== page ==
Swing Guitar

Dedicated to pre-bebop jazz guitar.

Tuesday, December 06, 2005

Picks and Strings

Last week I received a nice big order from bigcitystrings.com, so I've some nice post fodder.

I'm a firm believer in Wegen picks - giant, massive, gargantuan picks. I have been using the 5mm Fatone or FatTone for 3 years and I could never go back to using regular picks. It took a little while to get used to, but the volume, projection and body are unparalleled. At $15 a pick, they aren't cheap, and you have to get used to always keeping tabs on your pick, but they are totally worth it.

My newest acquisitions are the "Button" and the "7". The 5mm button is fashioned after an old button which would have been whittled down to use as a pick - very old school, ala Django. This one is bit harder to us, but after a few minutes it became much more natural. This is the pick of choice for a lot of the djangobooks.com guys. But the real story is the "7". This is the mother of all picks - 7mm! I found this to be only a small change from the fattone and it created absolutely amazing volume. I'm stuck on this pick!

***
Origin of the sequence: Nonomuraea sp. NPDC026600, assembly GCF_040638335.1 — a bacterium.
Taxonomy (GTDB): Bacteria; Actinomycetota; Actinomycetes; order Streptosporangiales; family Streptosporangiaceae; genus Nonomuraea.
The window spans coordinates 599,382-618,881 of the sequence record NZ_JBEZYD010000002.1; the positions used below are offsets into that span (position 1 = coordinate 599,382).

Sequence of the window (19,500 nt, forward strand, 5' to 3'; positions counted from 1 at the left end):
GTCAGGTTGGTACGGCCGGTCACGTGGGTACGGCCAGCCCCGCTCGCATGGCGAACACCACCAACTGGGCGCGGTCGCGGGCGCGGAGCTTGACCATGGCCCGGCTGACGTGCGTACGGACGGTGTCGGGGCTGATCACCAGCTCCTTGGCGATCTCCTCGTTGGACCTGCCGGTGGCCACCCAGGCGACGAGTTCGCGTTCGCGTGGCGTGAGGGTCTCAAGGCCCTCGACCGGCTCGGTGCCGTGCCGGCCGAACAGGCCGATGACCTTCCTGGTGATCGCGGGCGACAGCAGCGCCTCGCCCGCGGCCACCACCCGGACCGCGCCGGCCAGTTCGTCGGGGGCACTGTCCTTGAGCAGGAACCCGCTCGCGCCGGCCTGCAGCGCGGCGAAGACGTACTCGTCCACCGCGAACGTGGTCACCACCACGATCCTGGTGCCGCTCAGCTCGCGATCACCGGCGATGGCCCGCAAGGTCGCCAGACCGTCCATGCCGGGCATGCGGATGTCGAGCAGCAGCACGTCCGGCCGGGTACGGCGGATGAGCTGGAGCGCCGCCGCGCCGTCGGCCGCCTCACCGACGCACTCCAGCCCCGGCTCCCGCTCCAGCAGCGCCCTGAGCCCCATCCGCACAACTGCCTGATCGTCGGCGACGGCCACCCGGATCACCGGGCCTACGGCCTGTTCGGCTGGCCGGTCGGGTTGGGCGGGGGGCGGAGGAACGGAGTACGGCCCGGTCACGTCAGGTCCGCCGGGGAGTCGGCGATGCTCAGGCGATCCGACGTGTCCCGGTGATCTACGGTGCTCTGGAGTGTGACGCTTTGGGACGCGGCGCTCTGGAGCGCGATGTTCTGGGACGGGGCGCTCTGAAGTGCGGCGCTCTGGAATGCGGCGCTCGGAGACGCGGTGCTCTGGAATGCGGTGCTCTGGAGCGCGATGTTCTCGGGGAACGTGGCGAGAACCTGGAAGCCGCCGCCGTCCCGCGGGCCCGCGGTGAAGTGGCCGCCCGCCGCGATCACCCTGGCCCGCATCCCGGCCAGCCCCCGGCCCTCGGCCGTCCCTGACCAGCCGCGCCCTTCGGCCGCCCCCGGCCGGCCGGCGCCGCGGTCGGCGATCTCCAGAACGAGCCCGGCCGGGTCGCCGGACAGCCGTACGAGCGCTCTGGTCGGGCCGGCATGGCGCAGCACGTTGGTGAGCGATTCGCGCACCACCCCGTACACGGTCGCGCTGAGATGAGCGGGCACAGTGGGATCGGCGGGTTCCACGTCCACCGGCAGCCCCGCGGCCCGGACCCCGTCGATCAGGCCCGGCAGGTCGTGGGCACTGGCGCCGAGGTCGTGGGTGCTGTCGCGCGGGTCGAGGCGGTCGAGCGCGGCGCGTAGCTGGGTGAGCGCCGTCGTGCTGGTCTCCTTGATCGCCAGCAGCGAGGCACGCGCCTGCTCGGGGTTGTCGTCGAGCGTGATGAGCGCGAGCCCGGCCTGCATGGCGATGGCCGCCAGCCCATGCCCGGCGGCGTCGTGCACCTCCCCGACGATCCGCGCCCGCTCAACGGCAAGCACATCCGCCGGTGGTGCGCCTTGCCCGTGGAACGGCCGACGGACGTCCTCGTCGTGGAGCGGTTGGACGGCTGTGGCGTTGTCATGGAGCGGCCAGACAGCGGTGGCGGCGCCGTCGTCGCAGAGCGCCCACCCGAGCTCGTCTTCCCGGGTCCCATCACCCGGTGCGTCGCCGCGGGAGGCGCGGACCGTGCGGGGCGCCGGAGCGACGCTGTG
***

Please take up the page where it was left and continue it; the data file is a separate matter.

String Type
I think phospor bronze sounds to bright and tinny, so use 80/20 bronze. When I received my Eastman 805, it came with nickel 12's, and the only thing I could find to replace them at the time were Martin SP's. I had never used Martin strings and boy was I surprised at how great they sounded. I've tried a couple other brands, but kept coming back to the Martins. Also, I did try Martin Marquis and regular Martin 80/20's but neither sounded as good as the SP's. The Martin SP's just sound great, and, as advertized, have great longevity.